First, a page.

This story was originally published by Montana Free Press at montanafreepress.org.
The Yellowstone Club, the elite resort near Big Sky that in the past has counted Bill Gates, Justin Timberlake and Jessica Biel as members, has become the first ski area in Montana to turn wastewater into snow. And while skiing on what was once sewage might seem odd at first blush, resort officials and local conservation groups said it’s both safe and beneficial to the environment, especially during dry winters like this one, which has left some ski areas in the state shuttered.
In fact, Richard Chandler, vice president of environmental operations for the Yellowstone Club, said recently that the new program to turn wastewater into snow is helping the resort open more runs than it otherwise might be able to this winter.
“Without [snowmaking], we’d be skiing on a lot less terrain,” Chandler said.
The new effort to use recycled water to increase the base layer of snow on Eglise Mountain follows a decade of collaboration between the resort and local environmental groups, plus a multi-year review by state regulators. It isn’t the first time the Yellowstone Club has found a new use for wastewater: For several years, it has been using recycled water to irrigate its golf course.
In 2011, the Gallatin River Task Force, Yellowstone Club and DEQ studied whether wastewater could be used to make artificial snow to ski on. The idea was that as climate change made the region’s snowpack more unpredictable, they could serve skiers and the watershed by making snow from treated water that is traditionally just put into rivers and other bodies of water. That winter they successfully turned a half-million gallons of wastewater into two acres of snow about 18 inches deep.
According to the Yellowstone Club, 12 ski areas in eight states, plus some in Canada, Switzerland and Australia, have used wastewater to make snow in the past. However, the practice hasn’t been without controversy. About a decade ago, a ski area near Flagstaff, Arizona, was sued by a local tribe over environmental concerns about turning wastewater into snow. The Hopi Tribe also alleged that the practice would desecrate a mountain it considered sacred. The tribe eventually lost in court, but during the dispute some environmental groups, including the Center for Biological Diversity, raised concerns about the impact the recycled snow might have on aquatic life in the area.
But Chandler said that using recycled water to make snow treats the wastewater even more than it normally would be before being released into a river. By shooting it through the snowmaking equipment (it’s essentially misted onto the slopes as snow) the wastewater is treated again. Then, as it melts in the spring and enters the ground, it’s filtered a third time. Chandler also said that the compacted snow on the slopes will last longer into spring and summer, adding water to the aquifer at a critical time and helping streamflows later in the season. Because of that, groups like the Gallatin River Task Force, Trout Unlimited, American Rivers, Great Yellowstone Coalition and the Association of Gallatin Agricultural Irrigators all came out in favor of the project. Chandler estimates that the man-made snow will increase summer runoff in area creeks by about 19 days.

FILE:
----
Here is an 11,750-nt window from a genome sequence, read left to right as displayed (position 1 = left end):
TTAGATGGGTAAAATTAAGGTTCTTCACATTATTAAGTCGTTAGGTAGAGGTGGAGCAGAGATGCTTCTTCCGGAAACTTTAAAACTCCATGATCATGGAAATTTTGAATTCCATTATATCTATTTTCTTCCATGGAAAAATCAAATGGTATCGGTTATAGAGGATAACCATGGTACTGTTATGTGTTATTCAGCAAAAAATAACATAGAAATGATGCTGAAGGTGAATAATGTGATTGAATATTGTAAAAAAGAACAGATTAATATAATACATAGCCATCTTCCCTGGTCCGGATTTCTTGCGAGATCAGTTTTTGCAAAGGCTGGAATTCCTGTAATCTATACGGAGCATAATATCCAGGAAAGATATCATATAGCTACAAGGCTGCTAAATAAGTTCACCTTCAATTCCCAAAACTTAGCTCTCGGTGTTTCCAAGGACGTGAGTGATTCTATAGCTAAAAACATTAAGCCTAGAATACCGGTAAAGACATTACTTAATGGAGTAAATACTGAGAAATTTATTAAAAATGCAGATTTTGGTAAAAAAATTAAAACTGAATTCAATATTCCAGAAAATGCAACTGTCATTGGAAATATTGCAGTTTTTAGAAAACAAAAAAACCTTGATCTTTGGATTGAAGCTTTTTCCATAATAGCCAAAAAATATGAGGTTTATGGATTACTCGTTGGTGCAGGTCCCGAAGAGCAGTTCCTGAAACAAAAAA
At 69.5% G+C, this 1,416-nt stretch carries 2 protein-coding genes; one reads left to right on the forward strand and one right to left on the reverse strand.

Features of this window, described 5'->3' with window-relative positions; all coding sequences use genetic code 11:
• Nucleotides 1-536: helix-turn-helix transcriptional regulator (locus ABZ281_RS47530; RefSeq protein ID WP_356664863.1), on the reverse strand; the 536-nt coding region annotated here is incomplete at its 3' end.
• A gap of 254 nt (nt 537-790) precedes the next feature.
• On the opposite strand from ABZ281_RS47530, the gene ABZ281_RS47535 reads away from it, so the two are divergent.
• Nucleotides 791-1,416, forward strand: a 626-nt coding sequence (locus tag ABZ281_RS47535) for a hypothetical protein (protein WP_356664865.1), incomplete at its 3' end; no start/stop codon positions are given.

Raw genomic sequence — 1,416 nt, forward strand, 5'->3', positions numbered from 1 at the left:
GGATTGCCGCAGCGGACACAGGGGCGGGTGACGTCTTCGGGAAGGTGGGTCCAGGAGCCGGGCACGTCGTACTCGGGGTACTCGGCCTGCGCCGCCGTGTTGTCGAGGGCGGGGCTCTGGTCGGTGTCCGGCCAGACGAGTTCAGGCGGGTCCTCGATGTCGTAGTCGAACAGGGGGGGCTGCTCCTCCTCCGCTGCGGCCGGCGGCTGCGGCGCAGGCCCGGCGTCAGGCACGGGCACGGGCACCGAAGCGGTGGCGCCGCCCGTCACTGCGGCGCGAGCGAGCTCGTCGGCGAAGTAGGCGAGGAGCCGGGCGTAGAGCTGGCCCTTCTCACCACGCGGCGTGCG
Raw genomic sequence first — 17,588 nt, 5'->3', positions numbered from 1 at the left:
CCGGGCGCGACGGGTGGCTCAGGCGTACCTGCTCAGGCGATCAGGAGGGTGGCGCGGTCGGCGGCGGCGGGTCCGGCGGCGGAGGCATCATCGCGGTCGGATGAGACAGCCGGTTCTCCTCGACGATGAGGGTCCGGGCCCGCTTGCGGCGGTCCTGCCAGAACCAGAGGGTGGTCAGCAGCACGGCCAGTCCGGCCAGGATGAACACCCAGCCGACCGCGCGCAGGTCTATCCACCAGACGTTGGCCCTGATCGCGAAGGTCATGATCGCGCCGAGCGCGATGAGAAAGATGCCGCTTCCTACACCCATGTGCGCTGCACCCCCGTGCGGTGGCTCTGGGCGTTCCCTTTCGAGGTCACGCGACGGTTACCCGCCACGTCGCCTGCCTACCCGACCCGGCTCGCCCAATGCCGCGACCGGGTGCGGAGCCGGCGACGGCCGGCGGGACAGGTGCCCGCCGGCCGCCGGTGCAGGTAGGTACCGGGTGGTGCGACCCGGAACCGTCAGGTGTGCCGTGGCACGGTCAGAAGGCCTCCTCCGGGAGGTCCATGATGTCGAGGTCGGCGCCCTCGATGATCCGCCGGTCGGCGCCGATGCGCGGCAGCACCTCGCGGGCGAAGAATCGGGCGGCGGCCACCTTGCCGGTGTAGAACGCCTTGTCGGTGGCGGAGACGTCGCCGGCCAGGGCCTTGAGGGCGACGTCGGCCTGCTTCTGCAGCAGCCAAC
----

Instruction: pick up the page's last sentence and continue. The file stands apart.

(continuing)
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“The benefits of this project are actually an enhancement to the watershed function,” said Pat Byorth, Montana water director for Trout Unlimited, in a press release. “It’s an enhancement to water supply, to water quality in the basin. So everybody from skiers to anglers will benefit from this, and downstream agriculture benefits at a time where water supply is uncertain.”
In 2020, the Yellowstone Club applied for a permit from DEQ to expand that 2011 pilot program into a permanent snowmaking operation on Eglise Mountain. The following year, the state issued a permit allowing the Yellowstone Club to turn 25 million gallons of wastewater into snow annually. Two years and $12 million later, the new system began making snow last November. Under the current plan, 80 percent of the recycled water is coming from the community of Big Sky and 20 percent is coming from the Yellowstone Club. As part of its permit, the Yellowstone Club is required to erect signage warning visitors not to consume the snow.
As winters get drier in the American West, Chandler said that turning wastewater into snow could be the key for ski areas across the region in the future. He said he hopes the club can set an example.
“We hope that we can show other ski areas in the state what is possible,” he said. “We might be the first, but I hope we aren’t the last.”